Buccal fat pad

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Buccal fat pad
Extracted buccal fat.JPG
Extracted buccal fat
Buccal Fat Diagram.jpg
Buccal fat pad diagram
Details
Latin corpus adiposum buccae
Identifiers
TA A05.1.01.015
FMA FMA:59799
Anatomical terminology

The buccal fat pad (also called Bichat’s fat pad, after Marie François Xavier Bichat, and the buccal pad of fat), is one of several encapsulated fat masses in the cheek. It is a deep fat pad located on either side of the face between the buccinator muscle and several more superficial muscles (including the masseter, the zygomaticus major, and the zygomaticus minor).[1] The inferior portion of the buccal fat pad is contained within the buccal space. It should not be confused with the malar fat pad, which is directly below the skin of the cheek.[2] It should also not be confused with jowl fat pads. It is implicated in the formation of hollow cheeks and the nasolabial fold, but not in the formation of jowls.[3]

Nomenclature and structure[edit]

The buccal fat pad is composed of several parts, although exactly how many parts seems to be a point of disagreement and no single consistent nomenclature of these parts has been observed. It was described as being divided into three lobes, the anterior, intermediate, and posterior, “according to the structure of the lobar envelopes, the formation of ligaments, and the source of the nutritional vessels”.[1] Also, there are four extensions from the body of the buccal fat pad: the sublevator, the melolabial, the buccal, and the pterygoid. The nomenclature of these extensions derives from their location and proximal muscles.[4]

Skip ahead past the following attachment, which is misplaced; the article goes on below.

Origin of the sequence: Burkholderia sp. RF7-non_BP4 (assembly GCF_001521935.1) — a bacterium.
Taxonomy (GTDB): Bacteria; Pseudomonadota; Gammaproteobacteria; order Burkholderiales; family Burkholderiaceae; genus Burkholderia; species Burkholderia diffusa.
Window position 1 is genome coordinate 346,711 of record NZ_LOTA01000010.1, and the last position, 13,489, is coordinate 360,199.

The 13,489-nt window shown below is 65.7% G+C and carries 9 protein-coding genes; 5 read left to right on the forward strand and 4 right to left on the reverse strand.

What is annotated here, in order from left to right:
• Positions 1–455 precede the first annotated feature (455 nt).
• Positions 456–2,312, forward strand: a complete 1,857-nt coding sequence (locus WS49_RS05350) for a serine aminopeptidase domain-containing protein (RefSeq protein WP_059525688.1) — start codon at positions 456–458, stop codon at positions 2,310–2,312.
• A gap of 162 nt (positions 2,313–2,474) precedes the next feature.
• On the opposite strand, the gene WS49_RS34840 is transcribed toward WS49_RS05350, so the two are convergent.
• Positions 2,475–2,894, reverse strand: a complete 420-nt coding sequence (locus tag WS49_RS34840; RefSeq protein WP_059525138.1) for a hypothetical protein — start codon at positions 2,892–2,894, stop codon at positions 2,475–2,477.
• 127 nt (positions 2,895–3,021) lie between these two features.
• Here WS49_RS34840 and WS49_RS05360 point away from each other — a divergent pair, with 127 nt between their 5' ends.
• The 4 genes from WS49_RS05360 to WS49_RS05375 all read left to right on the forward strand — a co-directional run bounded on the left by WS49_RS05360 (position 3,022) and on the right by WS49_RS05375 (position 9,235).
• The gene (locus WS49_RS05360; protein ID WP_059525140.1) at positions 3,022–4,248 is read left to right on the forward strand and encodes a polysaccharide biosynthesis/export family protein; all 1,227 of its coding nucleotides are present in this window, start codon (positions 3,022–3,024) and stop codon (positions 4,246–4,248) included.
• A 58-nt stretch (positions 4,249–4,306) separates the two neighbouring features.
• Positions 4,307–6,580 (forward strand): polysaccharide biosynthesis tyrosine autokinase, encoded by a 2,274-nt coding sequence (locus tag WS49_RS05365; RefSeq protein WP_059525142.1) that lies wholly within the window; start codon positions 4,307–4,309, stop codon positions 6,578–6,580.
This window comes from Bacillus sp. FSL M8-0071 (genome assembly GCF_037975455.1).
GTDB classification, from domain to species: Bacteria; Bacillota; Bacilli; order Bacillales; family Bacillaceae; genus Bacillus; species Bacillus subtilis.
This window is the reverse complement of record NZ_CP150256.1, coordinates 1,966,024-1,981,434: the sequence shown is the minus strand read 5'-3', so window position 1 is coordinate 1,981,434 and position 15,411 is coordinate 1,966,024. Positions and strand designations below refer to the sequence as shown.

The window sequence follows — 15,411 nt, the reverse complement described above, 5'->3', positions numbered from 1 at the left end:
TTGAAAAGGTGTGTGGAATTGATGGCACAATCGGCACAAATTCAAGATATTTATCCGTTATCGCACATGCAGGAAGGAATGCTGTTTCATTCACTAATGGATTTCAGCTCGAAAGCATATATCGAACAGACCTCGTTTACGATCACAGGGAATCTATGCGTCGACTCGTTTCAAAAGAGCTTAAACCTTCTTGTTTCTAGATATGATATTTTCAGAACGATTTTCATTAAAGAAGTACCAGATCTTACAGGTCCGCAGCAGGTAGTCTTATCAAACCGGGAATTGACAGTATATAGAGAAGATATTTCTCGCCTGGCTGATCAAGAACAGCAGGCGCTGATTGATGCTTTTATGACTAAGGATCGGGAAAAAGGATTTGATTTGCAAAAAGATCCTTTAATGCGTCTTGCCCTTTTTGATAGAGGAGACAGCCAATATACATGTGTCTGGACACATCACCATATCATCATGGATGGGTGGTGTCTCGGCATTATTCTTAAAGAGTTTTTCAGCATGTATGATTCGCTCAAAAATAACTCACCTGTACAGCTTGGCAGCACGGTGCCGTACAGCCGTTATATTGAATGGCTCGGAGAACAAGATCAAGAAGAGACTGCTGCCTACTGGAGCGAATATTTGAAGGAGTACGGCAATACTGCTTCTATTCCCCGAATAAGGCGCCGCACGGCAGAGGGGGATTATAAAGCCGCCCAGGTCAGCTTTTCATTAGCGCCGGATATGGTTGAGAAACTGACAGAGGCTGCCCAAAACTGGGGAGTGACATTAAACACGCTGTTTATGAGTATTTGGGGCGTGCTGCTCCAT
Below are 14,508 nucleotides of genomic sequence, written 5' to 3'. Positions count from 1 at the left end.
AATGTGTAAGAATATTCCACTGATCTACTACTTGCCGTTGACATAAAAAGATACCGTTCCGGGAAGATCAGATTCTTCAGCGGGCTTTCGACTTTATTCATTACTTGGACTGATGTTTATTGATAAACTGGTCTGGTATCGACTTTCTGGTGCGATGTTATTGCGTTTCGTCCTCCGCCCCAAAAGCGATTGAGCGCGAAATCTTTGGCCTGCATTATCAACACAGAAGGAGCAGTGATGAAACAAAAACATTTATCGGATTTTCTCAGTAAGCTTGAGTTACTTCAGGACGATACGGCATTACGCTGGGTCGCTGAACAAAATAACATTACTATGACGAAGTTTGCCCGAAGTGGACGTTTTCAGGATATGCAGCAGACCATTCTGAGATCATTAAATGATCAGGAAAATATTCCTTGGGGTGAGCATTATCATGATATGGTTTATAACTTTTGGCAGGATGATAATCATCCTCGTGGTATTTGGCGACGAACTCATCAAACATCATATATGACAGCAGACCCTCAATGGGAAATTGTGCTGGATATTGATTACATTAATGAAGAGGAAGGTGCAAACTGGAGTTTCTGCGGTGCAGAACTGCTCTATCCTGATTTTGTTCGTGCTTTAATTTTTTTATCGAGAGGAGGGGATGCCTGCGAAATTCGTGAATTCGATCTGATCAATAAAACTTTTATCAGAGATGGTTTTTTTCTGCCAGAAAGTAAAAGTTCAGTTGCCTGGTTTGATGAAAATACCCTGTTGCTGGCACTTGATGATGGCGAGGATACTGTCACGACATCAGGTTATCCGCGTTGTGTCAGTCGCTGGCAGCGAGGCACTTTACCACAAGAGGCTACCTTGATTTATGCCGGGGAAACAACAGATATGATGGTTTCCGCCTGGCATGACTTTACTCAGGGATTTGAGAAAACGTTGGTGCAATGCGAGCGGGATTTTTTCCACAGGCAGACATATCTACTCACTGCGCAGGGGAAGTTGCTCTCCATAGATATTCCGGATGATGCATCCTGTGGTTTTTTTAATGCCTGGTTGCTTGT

The anterior lobe of the buccal fat surrounds the parotid duct, which conveys saliva from the parotid gland to the mouth. It is a triangular mass with one vertex at the buccinators, one at the levator labii superioris alaeque nasi, and one at the orbicularis oris. The intermediate lobe lies between the anterior and posterior lobes over the maxilla.[1][4] The intermediate lobe seems to lose a significant amount of volume between childhood and adulthood. The posterior lobe of the buccal fat pad runs from the infraorbital fissure and temporal muscle to the upper rim of the mandible and back to the mandibular ramus.